30 April 2016
30 April 2016, Comments Comments Off on Tom Klueber-Voss – StudioSyn
Tom Klueber-Voss - StudioSyn

StudioSYN - CEO


StudioSyn has signed some of the most interesting design projects in the last few years, receiving more than one award for its creations. An important point of reference for those who believe that in the upcoming years, the clash between the different competitors will have design as the ground battle.

Words Antonio Mazzucchelli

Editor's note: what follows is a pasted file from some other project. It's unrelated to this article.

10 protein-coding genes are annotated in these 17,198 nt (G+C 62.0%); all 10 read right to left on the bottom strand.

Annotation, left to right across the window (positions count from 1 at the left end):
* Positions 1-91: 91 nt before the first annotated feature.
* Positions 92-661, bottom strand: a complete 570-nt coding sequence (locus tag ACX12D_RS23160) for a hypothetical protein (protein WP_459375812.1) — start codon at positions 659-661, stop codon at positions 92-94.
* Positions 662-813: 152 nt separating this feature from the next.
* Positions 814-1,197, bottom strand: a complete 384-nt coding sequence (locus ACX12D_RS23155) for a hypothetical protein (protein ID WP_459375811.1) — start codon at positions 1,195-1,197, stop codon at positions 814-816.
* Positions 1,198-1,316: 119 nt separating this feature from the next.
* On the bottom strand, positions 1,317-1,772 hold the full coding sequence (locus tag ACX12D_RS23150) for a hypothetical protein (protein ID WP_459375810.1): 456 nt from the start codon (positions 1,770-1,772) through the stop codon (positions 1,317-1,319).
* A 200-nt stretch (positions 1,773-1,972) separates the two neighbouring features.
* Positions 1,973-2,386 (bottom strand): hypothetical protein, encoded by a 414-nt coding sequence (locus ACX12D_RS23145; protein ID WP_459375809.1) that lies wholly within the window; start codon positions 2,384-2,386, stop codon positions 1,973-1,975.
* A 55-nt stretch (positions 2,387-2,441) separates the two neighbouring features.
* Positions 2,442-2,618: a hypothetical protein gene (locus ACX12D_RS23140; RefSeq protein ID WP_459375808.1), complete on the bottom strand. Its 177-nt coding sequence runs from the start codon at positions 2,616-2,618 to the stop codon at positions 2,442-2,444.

APRIL 2016 – Anyone who have worked for a long time in the recreational vehicle industry, or simply follows it as an amateur, cannot fail to recognize the great strides made in recent years in the design field. Of course, we cannot speak of an ultimate change, as the car world is far distant, perhaps unreachable. However, something is changing; at least, some companies have understood that it is worthwhile investing in design. Thus they have outsourced their projects to external firms, specialised in industrial design related to the world of recreational vehicle. An example of this new-born phenomenon is the StudioSyn, Rüsselsheim. Located in the heart of Germany, this design firm, founded in 1992, started its business with the design of items aimed at home furnishing and joyned the RV industry in 1996, with an assignment from Tabbert and Wilk involving the study of a fabrics collection. In a few years StudioSyn expanded its experience with different projects aimed at furnishing KnausTabbert Group models, including the interior design of the T@B, the tiny, unique retro-type caravan. In 2007 the company received its first assignments concerning a comprehensive design of the vehicle, which was not limited to the interior but involved also the outer shell with the various construction details: the L, and XL versions of the T@B were thus created as well as the valuable Tabbert Paganini, which allowed StudioSyn to fully shows its caliber and talent. In 2007 the firm started a collaboration with the Hobby group, which quickly led to the creation of award winning models recognized by the specialized critics (Caravaning Design Award) as emblematic of a new way of conceiving caravans and campers: Fendt Brilliant, Hobby Premium and low profile Hobby 600. Also awarded with the Caravaning Design Award we find some models commissioned by KnausTabbert Group, such as Tabbert Great Puccini and Knaus Van TI, both dated 2012. The experience gained with the KnausTabbert group reaches its peak in the Caravisio concept, exposed at the Caravan Salon of Düsseldorf in 2013, where the public and the press could see it in its full magnificence. A habitable trailer definitely detached from the stereotype of the traditional caravan, with shapes resembling those of the nautical and automotive design: aerodynamic frontal side, with terrace equipped with pull down element, large sliding door that leads to a kitchenette appealing not only for the avant-garde shape, but also for the cutting-edge equipment (glass ceramic cooking hobs, sink and shower equipped with soft touch controls, an ceiling projector that conveys the images to the large porch window … ) and furnishing items skillfully designed (folding seatback sofa aimed at using the seat on two opposite sides). Many of the stylistic and furniture innovations Caravisio features were then taken up by the new version of the Eurostar, Knaus top of the range product (Red Dot Award 2013, Honorable Mention). However, we cannot forget the StudioSyn 360° collaboration with Niesmann&Bischoff, which affected not only the vehicles exterior and the interior, but also the exhibition booths and the catalogue graphics. This collaboration culminated in two icons of the Third Millennium motorhomes: Arto (Red Dot Award, Honorable Mention 2014) and Flair (Red Dot Award Winner 2015 for “the high quality of design”). The design of the entire motorhome Morelo series in 2013 (exterior design), the redesign of the T@B caravan, 2015 edition and the interior of the Knaus BoxLife van (at the beginning of 2015) complete the company profile, besides the overseas experience involving the exterior design of the Unity model produced by Canadian Leisure Travel Vans. It is also interesting, however, to mention the recent start of a massive collaboration with the Hymer group (which, incidentally, is also part of Niesmann&Bischoff), with the HymerCar-brand Salish Sea concept (modular furniture for Mercedes V-Class), the redesign of the Burstner Aviano and more. StudioSyn is able to provide its customers with exhaustive answers to their requirements through an accurate design that, starting from small constructional details may even embrace the entire vehicle. From the furniture items to the external optical units. The latter is the true vehicles distinctive trait, and for this reason StudioSyn collaborated on several occasions with major companies in the industry such as Hella and Jokon. The StudioSyn experience is not limited to RV sector, but also embraces other areas, like the nautical sector with projects aimed at Riva and Bennetti shipyards. We interviewed Tom Klueber-Voss, CEO of StudioSyn.